Pilobolus crystallinus is:

Heterotrophic: If you have read the phylogeny page you have noticed that fungi are thought to be more closely related to animals than plants. This is in part due to the fact that they are heterotrophic--gain nutrients from surroundings not autotrophic--make own food.

Another reason fungi seem to be more closely related to plants is because many of them store excess food as glycogen like animals where plants store their excess food as starch.

Digest             Ingest : Unlike animals fungi do not have a large cavity to place food while it is being digested. Most nutrients that fungi need to live cannot diffuse through the membranes so fungi produce exoenzymes which digest their food on the outside and then the fungi absorb the nutrients.

Saprophyte: Get energy from nonliving organic material. In the case of Pilobolus crystallinus; dung from herbivores is the substrate--and thankfully...or else we would be knee-deep in dung


Pilobolus crystallinus was studied by Robert M. Page and his work was published in the American Journal of Botany. Page proposed a possible artificial medium for growing P. crystallinus. His work suggests reasons why P. crystallinus would choose dung as a substrate.

PilobborusThe artificial medium contained:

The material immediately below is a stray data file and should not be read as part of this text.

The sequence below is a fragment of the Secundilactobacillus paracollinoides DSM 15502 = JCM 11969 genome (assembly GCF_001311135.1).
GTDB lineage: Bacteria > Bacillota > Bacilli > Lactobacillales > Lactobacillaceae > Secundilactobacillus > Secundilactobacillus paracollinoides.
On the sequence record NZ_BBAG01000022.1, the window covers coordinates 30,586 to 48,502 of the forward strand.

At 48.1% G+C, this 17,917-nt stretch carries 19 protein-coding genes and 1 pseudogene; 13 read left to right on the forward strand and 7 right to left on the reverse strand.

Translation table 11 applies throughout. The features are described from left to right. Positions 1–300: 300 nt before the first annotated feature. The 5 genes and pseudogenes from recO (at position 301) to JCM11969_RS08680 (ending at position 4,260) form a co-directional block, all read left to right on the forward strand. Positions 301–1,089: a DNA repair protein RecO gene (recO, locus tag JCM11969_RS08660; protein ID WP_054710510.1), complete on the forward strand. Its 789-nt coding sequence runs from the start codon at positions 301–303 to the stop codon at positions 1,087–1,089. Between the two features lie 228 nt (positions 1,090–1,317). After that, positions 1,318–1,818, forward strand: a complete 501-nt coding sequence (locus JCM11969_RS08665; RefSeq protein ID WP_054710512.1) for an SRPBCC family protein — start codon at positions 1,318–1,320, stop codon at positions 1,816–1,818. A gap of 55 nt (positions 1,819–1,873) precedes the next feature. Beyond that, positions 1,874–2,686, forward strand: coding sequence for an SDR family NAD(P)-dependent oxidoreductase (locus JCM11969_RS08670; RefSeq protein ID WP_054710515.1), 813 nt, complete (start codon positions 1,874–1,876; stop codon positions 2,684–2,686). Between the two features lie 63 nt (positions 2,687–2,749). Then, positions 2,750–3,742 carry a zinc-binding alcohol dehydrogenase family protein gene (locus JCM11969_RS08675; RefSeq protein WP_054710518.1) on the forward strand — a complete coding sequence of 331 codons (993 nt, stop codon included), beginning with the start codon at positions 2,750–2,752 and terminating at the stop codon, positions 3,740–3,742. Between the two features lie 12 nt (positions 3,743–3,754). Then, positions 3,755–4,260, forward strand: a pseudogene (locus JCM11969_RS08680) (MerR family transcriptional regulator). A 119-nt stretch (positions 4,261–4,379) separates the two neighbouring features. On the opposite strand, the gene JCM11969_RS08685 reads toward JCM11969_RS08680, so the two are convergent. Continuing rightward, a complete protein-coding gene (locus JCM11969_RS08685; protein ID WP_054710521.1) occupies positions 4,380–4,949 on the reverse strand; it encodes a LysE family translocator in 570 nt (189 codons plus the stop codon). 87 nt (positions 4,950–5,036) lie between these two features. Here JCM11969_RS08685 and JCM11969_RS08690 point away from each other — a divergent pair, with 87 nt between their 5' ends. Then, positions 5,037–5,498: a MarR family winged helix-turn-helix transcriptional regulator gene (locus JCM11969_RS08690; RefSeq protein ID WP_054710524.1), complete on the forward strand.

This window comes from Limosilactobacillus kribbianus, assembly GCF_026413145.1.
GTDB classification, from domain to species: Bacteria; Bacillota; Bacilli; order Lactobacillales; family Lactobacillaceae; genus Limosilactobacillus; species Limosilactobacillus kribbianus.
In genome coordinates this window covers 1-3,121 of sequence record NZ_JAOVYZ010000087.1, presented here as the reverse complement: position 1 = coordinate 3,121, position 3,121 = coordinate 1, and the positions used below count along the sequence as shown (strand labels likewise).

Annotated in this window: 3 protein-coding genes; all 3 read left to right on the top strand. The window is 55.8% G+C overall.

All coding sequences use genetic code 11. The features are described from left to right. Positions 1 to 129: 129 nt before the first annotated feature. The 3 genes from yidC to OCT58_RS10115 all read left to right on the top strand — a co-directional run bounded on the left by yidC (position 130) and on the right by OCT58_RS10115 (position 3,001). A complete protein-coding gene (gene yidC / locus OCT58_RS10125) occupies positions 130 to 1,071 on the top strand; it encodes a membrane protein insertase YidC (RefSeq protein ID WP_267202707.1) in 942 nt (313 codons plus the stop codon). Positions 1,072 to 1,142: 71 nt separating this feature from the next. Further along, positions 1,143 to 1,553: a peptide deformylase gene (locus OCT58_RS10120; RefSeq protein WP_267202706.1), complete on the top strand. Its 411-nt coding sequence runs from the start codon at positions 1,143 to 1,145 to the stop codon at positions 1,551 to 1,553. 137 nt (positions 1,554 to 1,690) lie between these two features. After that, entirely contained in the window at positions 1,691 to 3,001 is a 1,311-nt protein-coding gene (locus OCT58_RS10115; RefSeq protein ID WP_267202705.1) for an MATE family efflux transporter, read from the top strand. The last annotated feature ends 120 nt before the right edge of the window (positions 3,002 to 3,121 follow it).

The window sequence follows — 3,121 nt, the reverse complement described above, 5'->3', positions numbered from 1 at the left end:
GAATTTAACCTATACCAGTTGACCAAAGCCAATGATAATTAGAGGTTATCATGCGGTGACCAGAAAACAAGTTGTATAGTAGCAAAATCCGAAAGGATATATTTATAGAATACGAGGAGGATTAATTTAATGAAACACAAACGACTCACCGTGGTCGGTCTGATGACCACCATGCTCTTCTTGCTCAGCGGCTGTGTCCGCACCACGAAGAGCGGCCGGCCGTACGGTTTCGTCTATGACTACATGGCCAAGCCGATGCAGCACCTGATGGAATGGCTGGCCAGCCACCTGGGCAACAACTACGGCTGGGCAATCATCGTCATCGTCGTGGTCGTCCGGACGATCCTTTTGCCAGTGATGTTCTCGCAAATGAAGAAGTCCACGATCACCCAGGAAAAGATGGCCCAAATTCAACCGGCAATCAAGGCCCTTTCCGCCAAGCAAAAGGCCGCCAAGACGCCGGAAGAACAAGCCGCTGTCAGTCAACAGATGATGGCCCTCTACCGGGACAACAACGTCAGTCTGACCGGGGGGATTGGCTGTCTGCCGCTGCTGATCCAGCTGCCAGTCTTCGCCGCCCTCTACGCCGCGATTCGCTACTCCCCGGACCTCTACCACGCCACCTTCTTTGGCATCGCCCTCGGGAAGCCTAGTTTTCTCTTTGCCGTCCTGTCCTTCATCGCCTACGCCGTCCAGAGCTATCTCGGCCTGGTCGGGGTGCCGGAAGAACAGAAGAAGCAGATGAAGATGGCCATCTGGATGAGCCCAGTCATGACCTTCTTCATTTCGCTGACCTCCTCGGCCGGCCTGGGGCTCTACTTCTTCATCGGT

Asparganine--as a nitrogen source (fungi are important in the nitrogen cycle)

Sodium Acectate (NaC2H3O2)--fatty acid which is required for adequate mycelium growth

Hemin--which is actually present in the dung as porphyrin, iron source

Thiamine--stimulatory to growth but not actually required

Thiazole (C3H3NS)--required for sporangia development

Light--interestingly many fungi are not light dependent and can grow abundantly in the dark but P. crystallinus needs light for asexual reproduction for the formation of the trophocyst and aiming of the sporangia. Light is not required for mycelial growth

Water--is needed to disperse the spores                      

Text Box: This photograph is showing the asexual reproductive structures of P. crystallinus growing in herbivore dung




2007 by Ashley Seidler

This page was developed for Biology 203 (Organismal Biology) at the University of Wisconsin La Crosse

Last updated April 27, 2007

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